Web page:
“Gold Investors Give up Hope as Biggest Short in History Builds,” blared Bloomberg.
“Gold is hitting new milestones of misery.”
And from the looks of gold charts, they’re right. Gold has sunk from a high of $1,360 to $1,194. It seems no one wants to touch it.
But have traders become too bearish? Is it time to buy when others are fearful, as Warren Buffett advises?
Not just yet. But it appears we’re getting close, as fear becomes overblown.
"Exchange-traded funds tracking the metal have bled assets for 13 consecutive weeks... [and] investors have placed the biggest gold short on record," Bloomberg reported.
Speculators are also net short for the first time since December 2001, when gold was priced at $275 an ounce, according to Peter Boockvar, chief investment officer at Bleakley Financial Group, as quoted by CNBC. "It's tough to find a more contrarian indicator.”
Even the levels of gold contracts held by shorts has run amok.
"It's literally off the charts. 215,000 contracts is double what it was the third week of June, triple what it was the second week of June. It's up nine weeks in a row," said Boockvar. The last time gold short bets were at a high was in 2015, and the prior record was 159,000 contracts at that time, according to CFTC data going back to 1993.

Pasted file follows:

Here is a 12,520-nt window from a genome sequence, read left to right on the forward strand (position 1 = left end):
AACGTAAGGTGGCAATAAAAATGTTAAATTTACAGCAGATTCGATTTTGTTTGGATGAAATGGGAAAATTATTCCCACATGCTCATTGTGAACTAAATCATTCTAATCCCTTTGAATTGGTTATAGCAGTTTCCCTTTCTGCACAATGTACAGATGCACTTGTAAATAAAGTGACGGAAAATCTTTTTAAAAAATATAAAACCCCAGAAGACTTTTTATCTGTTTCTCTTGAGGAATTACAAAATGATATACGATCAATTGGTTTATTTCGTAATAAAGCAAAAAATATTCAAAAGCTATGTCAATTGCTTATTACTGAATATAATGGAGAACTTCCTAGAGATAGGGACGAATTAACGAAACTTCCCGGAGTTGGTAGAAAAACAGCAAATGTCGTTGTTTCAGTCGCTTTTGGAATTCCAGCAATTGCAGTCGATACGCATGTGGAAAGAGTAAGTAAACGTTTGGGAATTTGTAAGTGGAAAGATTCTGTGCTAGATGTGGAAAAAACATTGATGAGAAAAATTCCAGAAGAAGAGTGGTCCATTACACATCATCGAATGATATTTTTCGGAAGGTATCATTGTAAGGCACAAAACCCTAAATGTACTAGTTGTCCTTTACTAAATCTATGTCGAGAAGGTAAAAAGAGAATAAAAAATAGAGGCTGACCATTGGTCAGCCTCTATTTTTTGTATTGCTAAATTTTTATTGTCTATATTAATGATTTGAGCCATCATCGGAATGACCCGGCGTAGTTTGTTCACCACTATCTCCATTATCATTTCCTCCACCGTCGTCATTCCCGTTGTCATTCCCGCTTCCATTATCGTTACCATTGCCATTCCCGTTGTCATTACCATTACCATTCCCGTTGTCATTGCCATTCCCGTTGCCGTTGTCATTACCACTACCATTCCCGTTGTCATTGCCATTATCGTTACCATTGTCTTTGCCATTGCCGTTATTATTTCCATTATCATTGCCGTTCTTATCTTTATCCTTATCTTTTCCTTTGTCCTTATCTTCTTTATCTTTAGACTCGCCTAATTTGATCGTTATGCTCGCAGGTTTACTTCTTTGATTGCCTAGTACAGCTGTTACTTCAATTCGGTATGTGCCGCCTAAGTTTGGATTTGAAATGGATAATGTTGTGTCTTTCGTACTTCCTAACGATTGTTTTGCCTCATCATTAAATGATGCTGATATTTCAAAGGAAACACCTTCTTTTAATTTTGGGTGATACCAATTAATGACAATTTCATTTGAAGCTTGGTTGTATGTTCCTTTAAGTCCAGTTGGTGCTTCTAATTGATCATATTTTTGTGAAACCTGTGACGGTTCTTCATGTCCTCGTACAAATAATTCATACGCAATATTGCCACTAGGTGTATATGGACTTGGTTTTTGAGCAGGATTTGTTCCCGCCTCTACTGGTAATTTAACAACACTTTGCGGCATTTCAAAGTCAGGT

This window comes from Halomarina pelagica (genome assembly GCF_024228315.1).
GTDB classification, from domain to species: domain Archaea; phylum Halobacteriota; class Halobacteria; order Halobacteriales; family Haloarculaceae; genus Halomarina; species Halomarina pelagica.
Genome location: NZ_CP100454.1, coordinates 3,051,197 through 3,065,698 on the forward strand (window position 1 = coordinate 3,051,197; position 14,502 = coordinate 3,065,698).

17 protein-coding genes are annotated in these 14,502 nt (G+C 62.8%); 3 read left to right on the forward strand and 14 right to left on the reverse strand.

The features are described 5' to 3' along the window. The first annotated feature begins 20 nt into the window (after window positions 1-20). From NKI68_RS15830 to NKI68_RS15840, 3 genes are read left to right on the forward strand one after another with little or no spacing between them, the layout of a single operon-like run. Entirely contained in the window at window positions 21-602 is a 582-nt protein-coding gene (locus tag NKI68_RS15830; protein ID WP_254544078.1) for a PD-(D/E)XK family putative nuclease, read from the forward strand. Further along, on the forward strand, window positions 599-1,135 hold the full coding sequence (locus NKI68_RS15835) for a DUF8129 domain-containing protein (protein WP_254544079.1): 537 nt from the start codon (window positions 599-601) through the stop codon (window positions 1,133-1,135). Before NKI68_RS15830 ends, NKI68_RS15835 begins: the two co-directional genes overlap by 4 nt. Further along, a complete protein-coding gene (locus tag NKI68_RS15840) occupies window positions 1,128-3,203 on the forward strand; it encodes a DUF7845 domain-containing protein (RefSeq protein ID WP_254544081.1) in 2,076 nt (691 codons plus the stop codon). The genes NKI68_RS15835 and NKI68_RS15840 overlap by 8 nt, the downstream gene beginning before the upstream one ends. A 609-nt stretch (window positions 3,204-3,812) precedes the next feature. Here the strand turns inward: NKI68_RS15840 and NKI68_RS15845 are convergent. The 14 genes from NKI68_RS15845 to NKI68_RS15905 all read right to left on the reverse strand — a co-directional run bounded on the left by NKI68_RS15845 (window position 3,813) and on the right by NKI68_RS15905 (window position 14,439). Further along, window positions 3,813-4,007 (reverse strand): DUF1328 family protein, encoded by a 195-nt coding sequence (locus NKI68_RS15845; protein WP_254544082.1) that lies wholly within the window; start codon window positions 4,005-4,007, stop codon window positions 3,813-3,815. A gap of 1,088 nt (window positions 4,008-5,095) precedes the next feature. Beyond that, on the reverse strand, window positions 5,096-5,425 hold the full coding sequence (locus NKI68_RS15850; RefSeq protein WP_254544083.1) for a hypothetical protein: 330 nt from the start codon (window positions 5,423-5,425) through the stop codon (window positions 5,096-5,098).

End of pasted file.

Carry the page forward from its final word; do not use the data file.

"An extreme level of positioning should be the signal we're close to bottoming out in gold in days or weeks," he said.
Shorts in gold have only grown as investors long the dollar.
However, even as gold is susceptible to a stronger dollar, we do expect to see some bargain hunting with gold at a multi-year low.
Plus, historically, each time gold has declined at such a rapid pace, recoveries aren’t long off.
We believe gold is overdue for a bounce higher.
Gold prices are on the rise after dropping to their lowest level since January 2017. The precious metal rebounded on Tuesday to settle at the $1,200 level for the first time in a week.
Gold prices edged higher on Monday morning in London amid Turkey's currency crisis and ahead of US-China trade talks.
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